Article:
So, while the rover’s power levels are good, especially with Opportunity’s current tilt on the steep slope of Marathon Valley’s south wall, “it's not overly robust," said Nelson. “We don't have power to burn, and so we've been careful not to overuse rover energy.”
The MER ops team does have some experience with Martian winters and everyone, engineers and scientists alike, are working together, like the well-oiled machine they became years ago. As Opportunity and the team head into their seventh harsh season and toward the mission’s 12th anniversary, coming up in January 2016, the prospects for the rover to keep on roving are as good as they could be.
"The vehicle is pretty clean right now and that's good,” said Squyres. “But the fundamental reason I think we'll be able to keep going all winter is because the topography here is just ideal. We've got this beautiful, long, east-west running ridge with some very steep terrain, some of the steepest terrain we've been on with Opportunity in years … broad swaths of terrain that have acceptable tilts on them. It sort of reminds me of the first winter we spent with Spirit where we were on the north slope of Husband Hill and everywhere we went was pointed north,” he reflected. “Some places were better than others and that's when we got into ‘lily pad’ [north-facing slope] mapping and we're doing ‘lily pad’ maps here as well.”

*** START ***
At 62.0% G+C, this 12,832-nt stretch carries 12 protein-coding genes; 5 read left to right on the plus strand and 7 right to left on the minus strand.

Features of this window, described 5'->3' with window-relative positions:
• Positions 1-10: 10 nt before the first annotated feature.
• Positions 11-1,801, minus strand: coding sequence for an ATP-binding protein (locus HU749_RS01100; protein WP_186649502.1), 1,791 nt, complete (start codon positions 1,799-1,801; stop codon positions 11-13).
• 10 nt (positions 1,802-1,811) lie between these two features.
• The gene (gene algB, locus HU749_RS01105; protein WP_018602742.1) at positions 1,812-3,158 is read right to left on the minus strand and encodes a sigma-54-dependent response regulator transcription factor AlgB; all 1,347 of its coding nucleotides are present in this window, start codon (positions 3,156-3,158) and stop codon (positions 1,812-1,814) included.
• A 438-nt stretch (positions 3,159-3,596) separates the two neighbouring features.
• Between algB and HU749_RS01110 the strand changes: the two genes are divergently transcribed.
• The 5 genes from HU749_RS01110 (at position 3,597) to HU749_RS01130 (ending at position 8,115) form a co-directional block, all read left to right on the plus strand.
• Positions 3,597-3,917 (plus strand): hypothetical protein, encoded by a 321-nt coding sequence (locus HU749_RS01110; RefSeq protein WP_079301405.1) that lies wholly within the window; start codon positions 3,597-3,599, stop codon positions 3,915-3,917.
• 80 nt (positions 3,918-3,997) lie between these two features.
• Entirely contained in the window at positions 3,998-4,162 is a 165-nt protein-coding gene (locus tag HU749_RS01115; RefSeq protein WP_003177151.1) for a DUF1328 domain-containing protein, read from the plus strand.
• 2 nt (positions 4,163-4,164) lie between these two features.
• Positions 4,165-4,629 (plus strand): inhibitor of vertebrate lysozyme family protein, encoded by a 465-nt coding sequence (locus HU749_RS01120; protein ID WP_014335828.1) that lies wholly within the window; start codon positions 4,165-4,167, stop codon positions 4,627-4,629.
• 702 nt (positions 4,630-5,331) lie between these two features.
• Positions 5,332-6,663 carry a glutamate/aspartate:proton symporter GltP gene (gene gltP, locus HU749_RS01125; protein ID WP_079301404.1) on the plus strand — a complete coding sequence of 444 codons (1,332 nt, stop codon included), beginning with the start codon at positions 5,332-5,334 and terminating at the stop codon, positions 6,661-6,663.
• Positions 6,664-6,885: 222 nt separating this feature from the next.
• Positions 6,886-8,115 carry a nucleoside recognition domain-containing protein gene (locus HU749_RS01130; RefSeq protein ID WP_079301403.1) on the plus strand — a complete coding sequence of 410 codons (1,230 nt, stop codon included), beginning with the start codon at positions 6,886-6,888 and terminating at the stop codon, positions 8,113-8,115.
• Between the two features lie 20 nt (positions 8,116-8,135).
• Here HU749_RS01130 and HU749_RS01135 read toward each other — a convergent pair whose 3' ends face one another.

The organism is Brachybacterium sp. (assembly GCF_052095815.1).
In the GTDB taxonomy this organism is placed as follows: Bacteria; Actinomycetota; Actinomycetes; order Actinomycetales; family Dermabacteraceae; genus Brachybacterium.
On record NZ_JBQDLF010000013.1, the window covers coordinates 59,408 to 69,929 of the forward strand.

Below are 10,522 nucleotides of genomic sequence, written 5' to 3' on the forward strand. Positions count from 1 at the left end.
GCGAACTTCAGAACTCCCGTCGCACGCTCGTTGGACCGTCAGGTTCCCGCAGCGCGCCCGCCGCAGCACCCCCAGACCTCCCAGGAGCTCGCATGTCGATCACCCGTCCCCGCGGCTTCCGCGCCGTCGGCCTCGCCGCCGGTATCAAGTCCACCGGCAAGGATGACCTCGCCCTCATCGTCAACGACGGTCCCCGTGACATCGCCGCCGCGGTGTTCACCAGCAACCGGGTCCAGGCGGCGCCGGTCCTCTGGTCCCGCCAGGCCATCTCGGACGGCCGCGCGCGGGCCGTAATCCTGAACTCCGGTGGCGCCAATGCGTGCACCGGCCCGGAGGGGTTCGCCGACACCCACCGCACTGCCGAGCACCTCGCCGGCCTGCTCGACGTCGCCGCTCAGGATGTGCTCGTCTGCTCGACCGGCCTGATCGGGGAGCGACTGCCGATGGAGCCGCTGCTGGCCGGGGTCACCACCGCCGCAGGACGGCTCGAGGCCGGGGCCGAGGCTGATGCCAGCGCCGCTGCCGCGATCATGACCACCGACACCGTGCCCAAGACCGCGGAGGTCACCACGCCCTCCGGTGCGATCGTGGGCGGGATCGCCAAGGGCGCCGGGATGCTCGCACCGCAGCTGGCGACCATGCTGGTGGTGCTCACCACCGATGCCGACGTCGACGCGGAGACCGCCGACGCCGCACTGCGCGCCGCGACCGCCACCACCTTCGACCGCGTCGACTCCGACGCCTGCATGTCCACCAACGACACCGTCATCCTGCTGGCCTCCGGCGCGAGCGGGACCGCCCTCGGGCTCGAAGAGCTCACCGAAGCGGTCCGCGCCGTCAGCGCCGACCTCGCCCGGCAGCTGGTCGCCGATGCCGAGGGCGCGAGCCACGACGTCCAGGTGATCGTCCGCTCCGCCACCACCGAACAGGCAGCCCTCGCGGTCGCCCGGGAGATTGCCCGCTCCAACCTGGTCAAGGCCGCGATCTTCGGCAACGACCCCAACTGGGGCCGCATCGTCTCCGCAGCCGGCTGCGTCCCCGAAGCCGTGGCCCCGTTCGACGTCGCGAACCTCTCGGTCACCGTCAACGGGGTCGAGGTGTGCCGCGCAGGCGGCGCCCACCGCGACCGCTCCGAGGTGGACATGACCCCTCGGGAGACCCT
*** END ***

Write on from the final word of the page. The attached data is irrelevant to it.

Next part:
"We should be fine this winter," Herman concurred. “We're so much cleaner than we have been in past winters. Not having all that dust on the arrays has been really helpful because we have had some of the terrain in Marathon Valley [the north wall in particular] block some of the sunlight, so having cleaner panels compensates for that. If the scientists want the rover to move, I have recommended that they keep a northerly tilt of 10 degrees or more. That will give them enough energy to do what they need to do.”
Opportunity’s winter science campaign is set. "We're going to do the 'Electric Slide,’” as Arvidson put it at one of the EOS meetings before Thanksgiving. “You know, like at weddings where at the end the disc jockey plays “Electric Boogie” and people, usually women, do this line dance called the Electric Slide?”